Governor Gregoire Announces State Plan to Address Tsunami Debris

Gregoire also announced she intends to work with the governors of Oregon, California and Alaska and our respective congressional delegations in requesting federal financial support to reimburse the state for any cleanup costs. Washington state set aside $100,000 from Ecology’s litter cleanup account to help dispose of debris. 

While we expect debris to arrive slowly over the next several years, there’s a chance a major storm could wash up several thousand pounds of debris at once, that will require far more financial resources than our state has available. I’m confident our federal partners will recognize the need to ensure our beaches, our shellfish, and the livelihoods of those living on the coast are safe and protected. – Gov. Chris Gregoire

Since the March 11, 2011, tsunami in Japan, the Department of Health has continuously responded to issues of health and safety. Health officials will continue to test some debris that may be from Japan for radiation contamination. As expected, radiation tests so far have detected no contamination. Scientists say the tsunami debris was well offshore before the disaster at the nuclear power plants in Fukushima, Japan.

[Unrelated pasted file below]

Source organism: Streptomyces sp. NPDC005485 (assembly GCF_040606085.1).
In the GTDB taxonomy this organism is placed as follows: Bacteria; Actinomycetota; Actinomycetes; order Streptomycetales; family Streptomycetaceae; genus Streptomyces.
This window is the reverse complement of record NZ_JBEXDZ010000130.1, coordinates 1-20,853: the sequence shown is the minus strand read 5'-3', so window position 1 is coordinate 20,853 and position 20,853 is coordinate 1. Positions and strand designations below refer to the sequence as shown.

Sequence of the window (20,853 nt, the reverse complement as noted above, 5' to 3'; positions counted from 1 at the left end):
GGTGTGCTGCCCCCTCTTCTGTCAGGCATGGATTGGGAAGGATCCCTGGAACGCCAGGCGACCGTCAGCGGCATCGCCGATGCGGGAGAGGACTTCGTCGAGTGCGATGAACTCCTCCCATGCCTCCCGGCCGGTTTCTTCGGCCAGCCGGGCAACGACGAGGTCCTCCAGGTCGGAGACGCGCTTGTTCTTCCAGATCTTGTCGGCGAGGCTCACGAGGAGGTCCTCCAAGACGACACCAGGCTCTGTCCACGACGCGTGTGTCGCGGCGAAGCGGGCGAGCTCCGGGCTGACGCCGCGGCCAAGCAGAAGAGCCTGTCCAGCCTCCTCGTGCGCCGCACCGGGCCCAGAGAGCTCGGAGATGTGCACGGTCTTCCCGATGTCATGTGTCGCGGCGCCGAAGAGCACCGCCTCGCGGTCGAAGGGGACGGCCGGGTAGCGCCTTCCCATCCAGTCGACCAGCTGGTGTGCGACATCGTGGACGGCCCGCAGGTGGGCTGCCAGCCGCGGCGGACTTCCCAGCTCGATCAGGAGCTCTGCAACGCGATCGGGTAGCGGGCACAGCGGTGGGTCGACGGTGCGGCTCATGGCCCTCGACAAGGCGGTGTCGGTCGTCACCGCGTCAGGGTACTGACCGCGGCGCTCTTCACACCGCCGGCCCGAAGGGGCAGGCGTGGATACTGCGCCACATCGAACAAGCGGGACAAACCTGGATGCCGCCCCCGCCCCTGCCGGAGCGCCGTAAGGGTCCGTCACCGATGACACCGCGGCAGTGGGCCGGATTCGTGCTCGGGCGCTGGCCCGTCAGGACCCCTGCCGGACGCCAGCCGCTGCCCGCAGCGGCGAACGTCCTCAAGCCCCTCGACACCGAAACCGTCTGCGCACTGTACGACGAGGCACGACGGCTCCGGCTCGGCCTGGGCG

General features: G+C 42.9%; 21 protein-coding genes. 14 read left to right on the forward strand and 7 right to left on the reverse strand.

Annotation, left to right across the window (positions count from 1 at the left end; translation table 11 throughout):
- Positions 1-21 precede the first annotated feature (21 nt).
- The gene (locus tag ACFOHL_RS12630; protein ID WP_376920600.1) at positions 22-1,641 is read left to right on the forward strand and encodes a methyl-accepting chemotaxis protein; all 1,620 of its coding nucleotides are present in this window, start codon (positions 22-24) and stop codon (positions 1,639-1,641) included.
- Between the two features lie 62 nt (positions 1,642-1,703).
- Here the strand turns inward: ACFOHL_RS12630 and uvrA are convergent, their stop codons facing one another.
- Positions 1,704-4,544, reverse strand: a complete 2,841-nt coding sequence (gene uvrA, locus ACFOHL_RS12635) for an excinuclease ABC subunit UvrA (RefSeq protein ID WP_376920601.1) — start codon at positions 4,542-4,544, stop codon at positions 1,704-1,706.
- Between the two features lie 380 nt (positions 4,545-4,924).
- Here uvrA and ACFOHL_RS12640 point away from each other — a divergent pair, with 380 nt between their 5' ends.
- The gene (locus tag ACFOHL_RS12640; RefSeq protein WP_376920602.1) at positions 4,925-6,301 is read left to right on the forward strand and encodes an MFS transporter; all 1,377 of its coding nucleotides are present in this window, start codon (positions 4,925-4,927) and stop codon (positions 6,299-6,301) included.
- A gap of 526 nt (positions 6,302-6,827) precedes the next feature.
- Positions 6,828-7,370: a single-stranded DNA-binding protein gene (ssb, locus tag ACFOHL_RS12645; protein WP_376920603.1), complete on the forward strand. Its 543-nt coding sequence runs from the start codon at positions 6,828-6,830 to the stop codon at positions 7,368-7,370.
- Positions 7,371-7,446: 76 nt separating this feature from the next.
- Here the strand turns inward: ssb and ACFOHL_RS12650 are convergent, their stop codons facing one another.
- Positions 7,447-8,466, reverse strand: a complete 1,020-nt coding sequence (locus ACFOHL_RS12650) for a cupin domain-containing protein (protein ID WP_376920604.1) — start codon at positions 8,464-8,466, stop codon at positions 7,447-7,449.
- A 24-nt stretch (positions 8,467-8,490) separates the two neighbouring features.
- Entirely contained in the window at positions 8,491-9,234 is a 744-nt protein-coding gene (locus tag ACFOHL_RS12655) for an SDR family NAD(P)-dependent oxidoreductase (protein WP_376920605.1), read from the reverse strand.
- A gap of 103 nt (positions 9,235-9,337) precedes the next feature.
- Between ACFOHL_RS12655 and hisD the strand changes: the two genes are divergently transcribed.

I want to assure citizens that we will do everything we can to keep our beaches clean and safe, our commitment must be well planned and it will be. I also want to say that the help of volunteers will be critical. I want to thank the Washingtonians who have already been picking up debris. Whether it comes from Japan or not, cleaning up the beach is a good thing to do. – Gov. Chris Gregoire

If citizens find debris on beaches they think may be hazardous or contain oil, they should call 1-800-OILS-911. The Department of Ecology is poised to respond to any reports of hazardous marine debris, a service the agency already effectively performs. The Department of Fish and Wildlife will coordinate on efforts related to invasive species.

The National Oceanic and Atmospheric Administration (NOAA) is collecting information about potential debris from the Japanese tsunami on Washington beaches. Citizens can report tsunami debris to NOAA at [email protected]


Previous articleSmoking Bingo Balls Slow VFW Marathon Bingo
Next articleChristine Gregoire Ocean Shores Press Conference